In most countries major cities struggle to obtain the political weight that matches their economic importance. In Europe this mayoral claim to power is not only directed at the national level but also at the European Union (EU), where policies have traditionally regarded member states and regions rather than cities. Political theorist Benjamin Barber supports the urban agenda and argues that cities can help bridge the gap between the public and the institutions.
Benjamin Barber at the Cities of Tomorrow conference - © Gino De Laurenzo
In his latest book If mayors ruled the world Barber describes why cities should have a bigger say in national and world affairs. Talking at the Cities of Tomorrow conference in Brussels last week, the author made clear that this also applies to the EU.
“Just like the nation state, the super state that is the EU is not able to deal with the challenges of today’s interdependent world”, he told mayors and policy makers of the EU. “Problems like climate change or terrorism don’t respect borders.”
According to Barber cities are much more successful than states when dealing with, say, environmental issues. While countries have failed to agree on the reduction of CO2-emissions, cities book results improving transportation and housing.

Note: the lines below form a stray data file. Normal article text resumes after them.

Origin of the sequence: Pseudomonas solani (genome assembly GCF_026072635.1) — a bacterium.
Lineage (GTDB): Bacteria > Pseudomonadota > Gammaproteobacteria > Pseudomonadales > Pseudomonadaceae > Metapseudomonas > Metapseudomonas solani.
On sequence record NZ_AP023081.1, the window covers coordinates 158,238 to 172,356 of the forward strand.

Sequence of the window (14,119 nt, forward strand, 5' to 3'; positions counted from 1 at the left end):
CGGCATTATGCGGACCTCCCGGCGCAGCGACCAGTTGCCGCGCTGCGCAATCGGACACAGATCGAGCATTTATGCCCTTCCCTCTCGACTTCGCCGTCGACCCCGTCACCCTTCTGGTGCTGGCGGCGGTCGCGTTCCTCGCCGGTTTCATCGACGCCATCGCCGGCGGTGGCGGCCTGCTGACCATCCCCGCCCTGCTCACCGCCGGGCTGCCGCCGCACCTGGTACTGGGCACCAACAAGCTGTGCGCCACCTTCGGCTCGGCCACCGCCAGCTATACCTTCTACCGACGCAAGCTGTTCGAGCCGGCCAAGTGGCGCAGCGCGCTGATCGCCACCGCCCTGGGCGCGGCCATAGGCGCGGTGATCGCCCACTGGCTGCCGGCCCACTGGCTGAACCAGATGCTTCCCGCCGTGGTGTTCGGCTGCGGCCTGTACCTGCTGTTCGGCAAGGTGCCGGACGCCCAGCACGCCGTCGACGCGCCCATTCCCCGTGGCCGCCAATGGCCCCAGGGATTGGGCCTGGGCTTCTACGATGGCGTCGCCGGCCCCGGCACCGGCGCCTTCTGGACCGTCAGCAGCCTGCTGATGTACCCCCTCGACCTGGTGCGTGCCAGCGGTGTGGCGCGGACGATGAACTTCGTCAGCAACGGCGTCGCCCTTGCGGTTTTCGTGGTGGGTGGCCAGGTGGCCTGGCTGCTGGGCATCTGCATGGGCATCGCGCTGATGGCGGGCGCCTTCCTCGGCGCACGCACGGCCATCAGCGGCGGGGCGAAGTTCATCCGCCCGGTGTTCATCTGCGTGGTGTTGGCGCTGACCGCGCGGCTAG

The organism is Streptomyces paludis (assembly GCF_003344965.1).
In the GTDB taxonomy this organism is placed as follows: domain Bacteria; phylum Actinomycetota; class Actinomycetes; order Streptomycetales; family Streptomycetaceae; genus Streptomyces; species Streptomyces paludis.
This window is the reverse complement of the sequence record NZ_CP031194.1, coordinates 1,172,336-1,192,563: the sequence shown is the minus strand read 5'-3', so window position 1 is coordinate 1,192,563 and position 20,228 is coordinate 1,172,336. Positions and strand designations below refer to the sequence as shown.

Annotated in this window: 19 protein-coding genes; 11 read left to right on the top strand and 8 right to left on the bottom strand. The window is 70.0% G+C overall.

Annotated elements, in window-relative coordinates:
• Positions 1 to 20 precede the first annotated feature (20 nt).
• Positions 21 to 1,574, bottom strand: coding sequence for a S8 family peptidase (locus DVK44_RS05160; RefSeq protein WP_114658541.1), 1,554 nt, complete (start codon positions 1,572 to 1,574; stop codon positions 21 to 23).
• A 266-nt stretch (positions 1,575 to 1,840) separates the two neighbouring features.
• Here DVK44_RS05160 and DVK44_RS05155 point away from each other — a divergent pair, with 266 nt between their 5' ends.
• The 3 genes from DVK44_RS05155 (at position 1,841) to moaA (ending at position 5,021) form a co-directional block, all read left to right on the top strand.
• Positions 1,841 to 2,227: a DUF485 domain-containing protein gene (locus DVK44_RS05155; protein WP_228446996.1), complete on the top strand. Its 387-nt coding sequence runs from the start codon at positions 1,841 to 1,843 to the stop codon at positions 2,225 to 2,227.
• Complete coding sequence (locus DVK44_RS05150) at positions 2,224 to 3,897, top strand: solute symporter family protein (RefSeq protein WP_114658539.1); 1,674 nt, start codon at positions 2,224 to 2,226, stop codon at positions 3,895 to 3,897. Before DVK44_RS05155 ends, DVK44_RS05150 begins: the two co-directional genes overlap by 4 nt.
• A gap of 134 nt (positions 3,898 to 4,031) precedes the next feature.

In Barber’s vision mayors are pragmatists dealing with people’s actual problems, while states are regularly paralyzed by ideologies and party politics. “The state can shutdown, but a city cannot. Potholes and sewers need to be fixed immediately.”
The EU should therefore take cities more seriously instead of simply funding redevelopment projects. “The EU has a paternalistic approach that goes against the potential and the strength of cities”, Barber said. “Cities are not victims that need help, they should be empowered by giving them more jurisdiction. Urban areas contribute more to the economy than urban zones. Cities should keep more of the wealth they generate.”
Because mayors are pragmatists and therefore generally enjoy wider support than state politicians, giving cities more political influence on higher levels will have another big advantage according to Barber. Mayors can re-conciliate the general public with the institutions.
“Let’s not ask what Europe can do for cities, but what cities can do for Europe. This bottom-up approach that can help to deal with Europe’s democratic deficit.” At least if mayors don’t lose their pragmatism when they gain influence.